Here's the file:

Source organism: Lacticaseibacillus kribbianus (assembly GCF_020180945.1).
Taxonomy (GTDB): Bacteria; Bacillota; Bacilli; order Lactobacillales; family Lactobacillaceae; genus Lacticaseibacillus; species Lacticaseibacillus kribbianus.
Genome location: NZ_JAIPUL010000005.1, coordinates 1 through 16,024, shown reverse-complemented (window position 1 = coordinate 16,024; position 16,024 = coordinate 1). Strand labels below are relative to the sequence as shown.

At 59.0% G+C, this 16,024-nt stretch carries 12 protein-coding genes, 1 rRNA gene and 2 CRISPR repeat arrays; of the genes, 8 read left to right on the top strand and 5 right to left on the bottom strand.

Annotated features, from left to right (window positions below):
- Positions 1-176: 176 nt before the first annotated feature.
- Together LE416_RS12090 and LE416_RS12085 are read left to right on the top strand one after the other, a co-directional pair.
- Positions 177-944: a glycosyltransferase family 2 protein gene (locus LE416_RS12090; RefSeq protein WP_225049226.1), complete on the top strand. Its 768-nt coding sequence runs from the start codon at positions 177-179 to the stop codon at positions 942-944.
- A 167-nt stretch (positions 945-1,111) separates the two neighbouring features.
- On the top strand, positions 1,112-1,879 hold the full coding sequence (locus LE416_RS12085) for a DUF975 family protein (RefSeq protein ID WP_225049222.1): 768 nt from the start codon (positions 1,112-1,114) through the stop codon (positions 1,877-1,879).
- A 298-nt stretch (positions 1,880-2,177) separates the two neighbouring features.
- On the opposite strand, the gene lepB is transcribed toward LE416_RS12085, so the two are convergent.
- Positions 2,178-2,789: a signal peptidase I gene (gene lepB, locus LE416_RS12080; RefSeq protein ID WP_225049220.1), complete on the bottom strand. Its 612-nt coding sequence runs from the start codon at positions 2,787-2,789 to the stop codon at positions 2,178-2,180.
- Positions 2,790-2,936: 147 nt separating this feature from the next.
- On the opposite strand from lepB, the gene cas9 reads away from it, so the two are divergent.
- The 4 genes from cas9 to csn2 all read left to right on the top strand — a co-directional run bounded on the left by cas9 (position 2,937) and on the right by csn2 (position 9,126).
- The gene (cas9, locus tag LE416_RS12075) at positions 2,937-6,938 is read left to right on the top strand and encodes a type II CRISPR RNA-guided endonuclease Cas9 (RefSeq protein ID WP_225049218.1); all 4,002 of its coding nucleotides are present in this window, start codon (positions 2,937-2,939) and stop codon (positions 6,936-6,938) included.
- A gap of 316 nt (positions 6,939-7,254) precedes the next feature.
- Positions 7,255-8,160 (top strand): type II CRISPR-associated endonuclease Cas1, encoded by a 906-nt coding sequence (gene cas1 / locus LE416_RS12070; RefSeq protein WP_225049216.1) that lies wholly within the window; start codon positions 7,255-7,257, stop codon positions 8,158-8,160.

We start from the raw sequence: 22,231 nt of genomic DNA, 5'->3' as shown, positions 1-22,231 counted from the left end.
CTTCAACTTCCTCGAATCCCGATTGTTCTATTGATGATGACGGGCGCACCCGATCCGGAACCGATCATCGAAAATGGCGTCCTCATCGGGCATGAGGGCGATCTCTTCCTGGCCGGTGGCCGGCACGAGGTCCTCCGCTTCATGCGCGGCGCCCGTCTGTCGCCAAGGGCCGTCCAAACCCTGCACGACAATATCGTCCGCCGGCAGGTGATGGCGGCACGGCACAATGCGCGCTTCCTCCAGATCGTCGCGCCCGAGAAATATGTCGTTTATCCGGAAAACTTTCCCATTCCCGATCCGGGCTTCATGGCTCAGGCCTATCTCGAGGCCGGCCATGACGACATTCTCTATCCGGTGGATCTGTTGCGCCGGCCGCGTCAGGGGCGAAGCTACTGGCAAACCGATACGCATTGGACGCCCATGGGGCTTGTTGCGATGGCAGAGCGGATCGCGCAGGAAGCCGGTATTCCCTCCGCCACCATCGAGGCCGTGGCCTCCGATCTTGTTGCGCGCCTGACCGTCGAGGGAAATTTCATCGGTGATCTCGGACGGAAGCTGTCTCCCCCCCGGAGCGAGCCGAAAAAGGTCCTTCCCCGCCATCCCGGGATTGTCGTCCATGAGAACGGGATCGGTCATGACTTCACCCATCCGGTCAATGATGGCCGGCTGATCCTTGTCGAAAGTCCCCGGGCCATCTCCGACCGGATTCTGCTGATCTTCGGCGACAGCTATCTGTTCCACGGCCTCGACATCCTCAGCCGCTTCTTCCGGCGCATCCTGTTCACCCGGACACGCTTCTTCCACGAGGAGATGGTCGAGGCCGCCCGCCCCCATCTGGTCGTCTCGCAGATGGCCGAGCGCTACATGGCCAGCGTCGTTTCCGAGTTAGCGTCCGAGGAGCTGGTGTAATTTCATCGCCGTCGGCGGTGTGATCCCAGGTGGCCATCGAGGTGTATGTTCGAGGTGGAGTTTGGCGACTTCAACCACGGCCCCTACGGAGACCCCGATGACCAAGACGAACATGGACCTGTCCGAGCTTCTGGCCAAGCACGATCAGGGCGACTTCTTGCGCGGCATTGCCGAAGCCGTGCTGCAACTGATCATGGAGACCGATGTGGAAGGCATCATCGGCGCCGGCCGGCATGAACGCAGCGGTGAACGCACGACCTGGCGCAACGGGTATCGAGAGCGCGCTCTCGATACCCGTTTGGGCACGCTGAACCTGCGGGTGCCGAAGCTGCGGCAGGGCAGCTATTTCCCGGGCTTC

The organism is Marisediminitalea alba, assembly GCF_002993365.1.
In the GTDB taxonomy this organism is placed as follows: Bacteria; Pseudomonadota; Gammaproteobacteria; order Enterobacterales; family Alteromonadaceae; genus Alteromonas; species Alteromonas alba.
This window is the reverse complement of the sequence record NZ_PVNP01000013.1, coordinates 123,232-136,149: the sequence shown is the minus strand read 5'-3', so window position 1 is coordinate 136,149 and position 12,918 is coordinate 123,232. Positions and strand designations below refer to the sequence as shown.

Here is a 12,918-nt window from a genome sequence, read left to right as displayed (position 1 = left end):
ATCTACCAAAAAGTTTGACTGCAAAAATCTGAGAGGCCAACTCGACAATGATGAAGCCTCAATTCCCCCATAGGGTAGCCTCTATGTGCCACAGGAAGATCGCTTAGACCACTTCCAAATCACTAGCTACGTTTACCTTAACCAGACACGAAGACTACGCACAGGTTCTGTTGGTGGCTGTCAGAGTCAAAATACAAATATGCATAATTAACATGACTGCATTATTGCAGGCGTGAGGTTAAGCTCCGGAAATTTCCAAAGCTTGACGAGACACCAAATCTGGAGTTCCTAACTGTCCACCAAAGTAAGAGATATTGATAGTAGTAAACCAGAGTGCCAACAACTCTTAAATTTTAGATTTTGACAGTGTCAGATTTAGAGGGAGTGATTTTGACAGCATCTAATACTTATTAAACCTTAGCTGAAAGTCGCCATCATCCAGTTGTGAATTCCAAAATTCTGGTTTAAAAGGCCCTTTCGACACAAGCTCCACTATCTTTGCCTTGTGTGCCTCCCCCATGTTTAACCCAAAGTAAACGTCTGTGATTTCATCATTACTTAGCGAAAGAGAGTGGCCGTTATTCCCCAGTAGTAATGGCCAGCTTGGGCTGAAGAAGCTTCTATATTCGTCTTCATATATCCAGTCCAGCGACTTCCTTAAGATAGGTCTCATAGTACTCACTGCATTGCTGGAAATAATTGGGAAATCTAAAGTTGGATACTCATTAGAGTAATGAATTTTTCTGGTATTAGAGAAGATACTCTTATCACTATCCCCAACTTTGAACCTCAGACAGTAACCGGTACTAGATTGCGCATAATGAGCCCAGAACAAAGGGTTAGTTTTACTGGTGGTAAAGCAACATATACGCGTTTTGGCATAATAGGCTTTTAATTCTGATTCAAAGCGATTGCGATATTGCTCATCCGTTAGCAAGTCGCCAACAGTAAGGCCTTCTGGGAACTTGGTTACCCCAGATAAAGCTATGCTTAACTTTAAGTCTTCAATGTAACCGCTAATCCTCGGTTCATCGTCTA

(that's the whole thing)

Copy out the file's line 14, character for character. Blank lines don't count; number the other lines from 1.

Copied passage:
- Positions 2,790-2,936: 147 nt separating this feature from the next.